In a recent study published in JAMA Network Open, researchers in Kansas wanted to know if taking prenatal DHA would be associated with a reduction in blood pressure in children. This phase-3, double-blinded, randomized clinical trial followed 190 pregnant women and their children for a period of 6 years. The women participating in the trial were split into two groups those that received 600 mg of prenatal DHA per day and a control group which received a placebo.
The study was originally designed to determine what effect prenatal DHA had on cognitive development in the children but had a secondary outcome to measure the effect of the supplements on childhood blood pressure. The diastolic and systolic blood pressure measurements for the children in each group, placebo or DHA treated mothers, were taken every six months along with weight and height.
The results showed that children who were overweight or obese and whose mothers had taken prenatal DHA had slightly lower blood pressure than then overweight children whose mothers were part of the placebo group. This was the case for both systolic (maximum pressure during a heartbeat) and diastolic (maximum pressure between heartbeats) blood pressure.
The blood pressure measurements presented were for children who were five years old. There was no significant difference between the two groups in children with normal weight. It is also interesting to note that a student within this research group has published a masters dissertation on the same study showing no significant difference in blood pressure between children in the placebo and prenatal DHA treatment group when they reached the age of seven and eight irrespective of the child’s weight.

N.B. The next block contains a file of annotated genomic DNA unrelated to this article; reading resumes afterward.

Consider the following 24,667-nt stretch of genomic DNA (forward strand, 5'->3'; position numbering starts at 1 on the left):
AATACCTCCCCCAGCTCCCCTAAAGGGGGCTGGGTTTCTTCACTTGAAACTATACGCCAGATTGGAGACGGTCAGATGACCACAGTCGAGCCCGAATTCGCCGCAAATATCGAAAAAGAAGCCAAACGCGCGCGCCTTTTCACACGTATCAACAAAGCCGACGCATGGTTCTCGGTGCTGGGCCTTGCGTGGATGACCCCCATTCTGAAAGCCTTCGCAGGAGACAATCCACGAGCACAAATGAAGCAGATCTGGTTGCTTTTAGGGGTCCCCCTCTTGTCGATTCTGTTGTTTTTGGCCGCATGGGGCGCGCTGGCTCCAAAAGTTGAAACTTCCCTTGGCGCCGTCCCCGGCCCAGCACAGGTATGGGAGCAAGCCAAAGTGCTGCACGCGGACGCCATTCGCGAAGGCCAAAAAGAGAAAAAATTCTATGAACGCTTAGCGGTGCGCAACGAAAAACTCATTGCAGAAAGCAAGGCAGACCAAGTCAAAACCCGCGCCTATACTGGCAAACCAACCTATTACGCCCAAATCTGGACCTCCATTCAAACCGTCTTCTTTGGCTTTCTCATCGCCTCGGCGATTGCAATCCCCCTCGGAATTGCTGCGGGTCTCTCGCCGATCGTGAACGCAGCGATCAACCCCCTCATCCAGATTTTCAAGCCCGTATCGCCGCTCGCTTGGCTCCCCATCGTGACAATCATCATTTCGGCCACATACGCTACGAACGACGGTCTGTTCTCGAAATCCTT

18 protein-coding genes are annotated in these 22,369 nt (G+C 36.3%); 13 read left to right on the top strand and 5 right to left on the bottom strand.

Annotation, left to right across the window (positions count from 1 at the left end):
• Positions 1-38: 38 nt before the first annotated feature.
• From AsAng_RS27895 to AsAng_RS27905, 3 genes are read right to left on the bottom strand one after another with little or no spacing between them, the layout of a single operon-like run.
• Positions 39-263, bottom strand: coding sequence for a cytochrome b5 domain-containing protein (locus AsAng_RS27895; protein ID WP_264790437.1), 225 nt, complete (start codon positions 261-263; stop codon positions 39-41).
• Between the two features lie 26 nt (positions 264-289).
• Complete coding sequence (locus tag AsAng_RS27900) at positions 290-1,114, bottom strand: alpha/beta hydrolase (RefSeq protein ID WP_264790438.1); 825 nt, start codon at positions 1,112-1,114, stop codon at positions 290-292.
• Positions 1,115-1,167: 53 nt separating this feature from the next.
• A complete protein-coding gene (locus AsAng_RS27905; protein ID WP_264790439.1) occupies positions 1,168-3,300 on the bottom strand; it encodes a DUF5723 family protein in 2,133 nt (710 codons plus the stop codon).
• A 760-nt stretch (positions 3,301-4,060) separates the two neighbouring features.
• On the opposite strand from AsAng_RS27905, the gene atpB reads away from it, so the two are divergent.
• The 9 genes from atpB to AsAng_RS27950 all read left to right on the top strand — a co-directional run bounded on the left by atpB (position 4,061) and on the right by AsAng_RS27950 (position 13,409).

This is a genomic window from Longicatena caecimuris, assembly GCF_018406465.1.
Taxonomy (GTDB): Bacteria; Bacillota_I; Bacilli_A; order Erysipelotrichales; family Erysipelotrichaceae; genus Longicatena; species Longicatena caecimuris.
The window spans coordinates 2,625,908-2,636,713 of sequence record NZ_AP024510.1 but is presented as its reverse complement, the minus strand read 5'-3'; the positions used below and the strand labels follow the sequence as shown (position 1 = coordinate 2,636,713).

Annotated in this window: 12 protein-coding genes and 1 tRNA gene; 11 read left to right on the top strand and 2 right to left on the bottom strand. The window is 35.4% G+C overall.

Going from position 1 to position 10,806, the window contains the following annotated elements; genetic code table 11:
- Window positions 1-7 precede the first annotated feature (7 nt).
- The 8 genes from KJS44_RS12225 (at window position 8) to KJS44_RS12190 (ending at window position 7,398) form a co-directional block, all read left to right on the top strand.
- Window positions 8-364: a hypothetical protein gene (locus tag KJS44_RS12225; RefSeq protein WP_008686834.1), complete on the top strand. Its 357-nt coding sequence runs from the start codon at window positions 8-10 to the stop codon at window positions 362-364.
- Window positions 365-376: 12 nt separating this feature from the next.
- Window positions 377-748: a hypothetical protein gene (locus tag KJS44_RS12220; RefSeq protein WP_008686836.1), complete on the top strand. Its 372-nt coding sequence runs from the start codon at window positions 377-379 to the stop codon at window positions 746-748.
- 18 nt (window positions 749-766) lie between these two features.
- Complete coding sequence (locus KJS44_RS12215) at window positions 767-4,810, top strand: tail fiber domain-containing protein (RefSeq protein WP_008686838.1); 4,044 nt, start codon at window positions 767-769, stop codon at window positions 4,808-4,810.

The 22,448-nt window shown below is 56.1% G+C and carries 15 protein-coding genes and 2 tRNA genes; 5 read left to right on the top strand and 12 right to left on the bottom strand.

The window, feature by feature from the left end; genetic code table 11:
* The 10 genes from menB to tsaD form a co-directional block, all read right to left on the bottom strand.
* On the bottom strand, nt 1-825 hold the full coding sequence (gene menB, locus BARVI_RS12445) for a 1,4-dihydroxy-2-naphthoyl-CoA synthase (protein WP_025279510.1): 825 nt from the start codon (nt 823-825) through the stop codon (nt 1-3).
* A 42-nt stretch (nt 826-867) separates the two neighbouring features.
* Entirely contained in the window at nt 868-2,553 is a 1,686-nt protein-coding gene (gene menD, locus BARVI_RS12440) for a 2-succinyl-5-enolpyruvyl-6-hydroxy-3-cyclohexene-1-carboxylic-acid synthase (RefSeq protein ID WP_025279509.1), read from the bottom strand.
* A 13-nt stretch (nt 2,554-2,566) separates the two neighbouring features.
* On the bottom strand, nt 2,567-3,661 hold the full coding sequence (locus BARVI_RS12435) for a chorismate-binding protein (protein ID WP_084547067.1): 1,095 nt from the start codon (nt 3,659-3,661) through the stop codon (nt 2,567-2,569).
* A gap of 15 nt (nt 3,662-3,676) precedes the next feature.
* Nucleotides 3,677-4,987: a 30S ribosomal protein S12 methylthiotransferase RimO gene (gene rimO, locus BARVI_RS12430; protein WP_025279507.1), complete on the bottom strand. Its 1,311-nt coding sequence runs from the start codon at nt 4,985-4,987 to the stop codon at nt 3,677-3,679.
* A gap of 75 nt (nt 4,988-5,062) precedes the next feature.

Conflict of interests in the study
Both principal investigators on this study have admitted to a conflict of interests. Dr. Colombo received “non-financial support from DSM Nutritional Products outside of the submitted work”, while Dr. Carlson received “grants and other research support from DSM”. This was the same company that provided the placebo and DHA capsules for the clinical trial. The study would, therefore, benefit from additional verification from unbiased parties.
Should you include fish oil in your diet?
While it may be possible that taking prenatal DHA supplements during pregnancy may prevent high blood pressure in children who are obese, these findings require additional validation. DHA has been shown to have numerous other benefits during and after pregnancy so including fish oil in your diet or taking the supplements is still recommended by practitioners.
Written by Tarryn Bourhill MSc, PhD Candidate
- 1 Kerling, E. H. et al. Effect of Prenatal Docosahexaenoic Acid Supplementation on Blood Pressure in Children With Overweight Condition or Obesity: A Secondary Analysis of a Randomized Clinical Trial. JAMA network open 2, e190088-e190088 (2019).
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- Smithells, R. et al. Possible prevention of neural-tube defects by periconceptional vitamin supplementation. The Lancet 315, 339-340 (1980).
- Lynch, B. M. Clinical trial: Prenatal DHA prevents blood-pressure increase from obesity during childhood <https://www.eurekalert.org/pub_releases/2019-02/uok-ctp021919.php> (2019).